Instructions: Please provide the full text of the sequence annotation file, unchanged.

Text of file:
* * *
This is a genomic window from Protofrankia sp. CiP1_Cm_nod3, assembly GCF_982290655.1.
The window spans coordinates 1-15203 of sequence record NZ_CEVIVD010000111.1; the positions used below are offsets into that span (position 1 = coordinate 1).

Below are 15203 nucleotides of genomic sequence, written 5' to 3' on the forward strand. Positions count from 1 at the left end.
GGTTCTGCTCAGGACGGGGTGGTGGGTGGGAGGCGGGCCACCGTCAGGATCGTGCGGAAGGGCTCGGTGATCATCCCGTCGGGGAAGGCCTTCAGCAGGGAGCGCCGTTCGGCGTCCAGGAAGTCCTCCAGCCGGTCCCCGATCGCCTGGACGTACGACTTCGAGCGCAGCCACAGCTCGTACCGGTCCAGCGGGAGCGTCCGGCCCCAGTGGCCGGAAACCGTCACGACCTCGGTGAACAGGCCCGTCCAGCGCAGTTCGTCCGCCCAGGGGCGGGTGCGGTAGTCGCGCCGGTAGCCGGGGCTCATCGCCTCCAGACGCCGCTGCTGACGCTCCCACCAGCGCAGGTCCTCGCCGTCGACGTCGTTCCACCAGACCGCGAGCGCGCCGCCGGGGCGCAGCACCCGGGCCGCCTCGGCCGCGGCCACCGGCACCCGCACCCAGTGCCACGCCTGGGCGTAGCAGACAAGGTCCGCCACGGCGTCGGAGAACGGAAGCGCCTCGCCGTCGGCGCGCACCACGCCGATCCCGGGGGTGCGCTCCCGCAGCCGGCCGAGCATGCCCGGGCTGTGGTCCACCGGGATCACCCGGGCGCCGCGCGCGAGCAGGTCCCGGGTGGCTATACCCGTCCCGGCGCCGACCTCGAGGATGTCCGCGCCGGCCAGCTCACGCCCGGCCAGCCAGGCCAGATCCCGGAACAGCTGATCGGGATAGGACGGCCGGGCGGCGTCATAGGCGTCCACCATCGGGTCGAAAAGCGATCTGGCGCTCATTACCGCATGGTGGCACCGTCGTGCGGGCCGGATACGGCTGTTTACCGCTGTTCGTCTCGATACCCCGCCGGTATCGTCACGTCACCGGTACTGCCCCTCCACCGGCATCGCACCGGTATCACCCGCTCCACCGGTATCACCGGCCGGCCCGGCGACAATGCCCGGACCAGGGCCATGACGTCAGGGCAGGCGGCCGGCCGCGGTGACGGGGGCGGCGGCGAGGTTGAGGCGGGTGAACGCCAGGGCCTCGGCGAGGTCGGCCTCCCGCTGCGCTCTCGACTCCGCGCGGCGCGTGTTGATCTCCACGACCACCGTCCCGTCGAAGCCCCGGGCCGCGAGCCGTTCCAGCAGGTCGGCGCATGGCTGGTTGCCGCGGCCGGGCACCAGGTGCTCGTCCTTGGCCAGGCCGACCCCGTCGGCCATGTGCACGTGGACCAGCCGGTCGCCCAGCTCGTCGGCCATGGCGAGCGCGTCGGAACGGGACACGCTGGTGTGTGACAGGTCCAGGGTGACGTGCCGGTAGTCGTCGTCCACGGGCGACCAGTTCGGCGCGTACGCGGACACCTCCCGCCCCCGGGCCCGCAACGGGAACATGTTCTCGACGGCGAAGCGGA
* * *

This is a genomic window from Protofrankia sp. CiP1_Cm_nod3, assembly GCF_982290655.1.
The window spans coordinates 1-15203 of sequence record NZ_CEVIVD010000111.1; the positions used below are offsets into that span (position 1 = coordinate 1).

Below are 15203 nucleotides of genomic sequence, written 5' to 3' on the forward strand. Positions count from 1 at the left end.
GGTTCTGCTCAGGACGGGGTGGTGGGTGGGAGGCGGGCCACCGTCAGGATCGTGCGGAAGGGCTCGGTGATCATCCCGTCGGGGAAGGCCTTCAGCAGGGAGCGCCGTTCGGCGTCCAGGAAGTCCTCCAGCCGGTCCCCGATCGCCTGGACGTACGACTTCGAGCGCAGCCACAGCTCGTACCGGTCCAGCGGGAGCGTCCGGCCCCAGTGGCCGGAAACCGTCACGACCTCGGTGAACAGGCCCGTCCAGCGCAGTTCGTCCGCCCAGGGGCGGGTGCGGTAGTCGCGCCGGTAGCCGGGGCTCATCGCCTCCAGACGCCGCTGCTGACGCTCCCACCAGCGCAGGTCCTCGCCGTCGACGTCGTTCCACCAGACCGCGAGCGCGCCGCCGGGGCGCAGCACCCGGGCCGCCTCGGCCGCGGCCACCGGCACCCGCACCCAGTGCCACGCCTGGGCGTAGCAGACAAGGTCCGCCACGGCGTCGGAGAACGGAAGCGCCTCGCCGTCGGCGCGCACCACGCCGATCCCGGGGGTGCGCTCCCGCAGCCGGCCGAGCATGCCCGGGCTGTGGTCCACCGGGATCACCCGGGCGCCGCGCGCGAGCAGGTCCCGGGTGGCTATACCCGTCCCGGCGCCGACCTCGAGGATGTCCGCGCCGGCCAGCTCACGCCCGGCCAGCCAGGCCAGATCCCGGAACAGCTGATCGGGATAGGACGGCCGGGCGGCGTCATAGGCGTCCACCATCGGGTCGAAAAGCGATCTGGCGCTCATTACCGCATGGTGGCACCGTCGTGCGGGCCGGATACGGCTGTTTACCGCTGTTCGTCTCGATACCCCGCCGGTATCGTCACGTCACCGGTACTGCCCCTCCACCGGCATCGCACCGGTATCACCCGCTCCACCGGTATCACCGGCCGGCCCGGCGACAATGCCCGGACCAGGGCCATGACGTCAGGGCAGGCGGCCGGCCGCGGTGACGGGGGCGGCGGCGAGGTTGAGGCGGGTGAACGCCAGGGCCTCGGCGAGGTCGGCCTCCCGCTGCGCTCTCGACTCCGCGCGGCGCGTGTTGATCTCCACGACCACCGTCCCGTCGAAGCCCCGGGCCGCGAGCCGTTCCAGCAGGTCGGCGCATGGCTGGTTGCCGCGGCCGGGCACCAGGTGCTCGTCCTTGGCCAGGCCGACCCCGTCGGCCATGTGCACGTGGACCAGCCGGTCGCCCAGCTCGTCGGCCATGGCGAGCGCGTCGGAACGGGACACGCTGGTGTGTGACAGGTCCAGGGTGACGTGCCGGTAGTCGTCGTCCACGGGCGACCAGTTCGGCGCGTACGCGGACACCTCCCGCCCCCGGGCCCGCAACGGGAACATGTTCTCGACGGCGAAGCGGA